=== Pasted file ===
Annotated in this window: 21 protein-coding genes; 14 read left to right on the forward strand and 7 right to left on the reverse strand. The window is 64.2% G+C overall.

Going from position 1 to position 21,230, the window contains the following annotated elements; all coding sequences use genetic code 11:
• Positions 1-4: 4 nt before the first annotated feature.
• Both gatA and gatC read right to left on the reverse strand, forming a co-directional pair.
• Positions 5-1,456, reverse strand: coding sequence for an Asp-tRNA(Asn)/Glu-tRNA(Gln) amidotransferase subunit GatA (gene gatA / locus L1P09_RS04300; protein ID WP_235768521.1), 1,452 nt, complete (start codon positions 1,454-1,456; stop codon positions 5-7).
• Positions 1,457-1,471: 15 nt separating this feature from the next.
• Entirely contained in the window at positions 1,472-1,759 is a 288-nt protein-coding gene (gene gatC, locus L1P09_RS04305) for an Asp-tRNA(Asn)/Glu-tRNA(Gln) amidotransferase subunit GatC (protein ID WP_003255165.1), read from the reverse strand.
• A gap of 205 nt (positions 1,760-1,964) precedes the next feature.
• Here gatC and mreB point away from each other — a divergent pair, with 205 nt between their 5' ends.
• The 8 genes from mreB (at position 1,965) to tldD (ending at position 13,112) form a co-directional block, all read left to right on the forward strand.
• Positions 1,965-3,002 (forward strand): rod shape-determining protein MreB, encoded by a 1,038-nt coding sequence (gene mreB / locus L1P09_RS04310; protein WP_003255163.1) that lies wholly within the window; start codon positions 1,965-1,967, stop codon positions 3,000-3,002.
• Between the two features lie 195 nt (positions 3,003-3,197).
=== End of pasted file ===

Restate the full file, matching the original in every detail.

Annotated in this window: 21 protein-coding genes; 14 read left to right on the forward strand and 7 right to left on the reverse strand. The window is 64.2% G+C overall.

Going from position 1 to position 21,230, the window contains the following annotated elements; all coding sequences use genetic code 11:
• Positions 1-4: 4 nt before the first annotated feature.
• Both gatA and gatC read right to left on the reverse strand, forming a co-directional pair.
• Positions 5-1,456, reverse strand: coding sequence for an Asp-tRNA(Asn)/Glu-tRNA(Gln) amidotransferase subunit GatA (gene gatA / locus L1P09_RS04300; protein ID WP_235768521.1), 1,452 nt, complete (start codon positions 1,454-1,456; stop codon positions 5-7).
• Positions 1,457-1,471: 15 nt separating this feature from the next.
• Entirely contained in the window at positions 1,472-1,759 is a 288-nt protein-coding gene (gene gatC, locus L1P09_RS04305) for an Asp-tRNA(Asn)/Glu-tRNA(Gln) amidotransferase subunit GatC (protein ID WP_003255165.1), read from the reverse strand.
• A gap of 205 nt (positions 1,760-1,964) precedes the next feature.
• Here gatC and mreB point away from each other — a divergent pair, with 205 nt between their 5' ends.
• The 8 genes from mreB (at position 1,965) to tldD (ending at position 13,112) form a co-directional block, all read left to right on the forward strand.
• Positions 1,965-3,002 (forward strand): rod shape-determining protein MreB, encoded by a 1,038-nt coding sequence (gene mreB / locus L1P09_RS04310; protein WP_003255163.1) that lies wholly within the window; start codon positions 1,965-1,967, stop codon positions 3,000-3,002.
• Between the two features lie 195 nt (positions 3,003-3,197).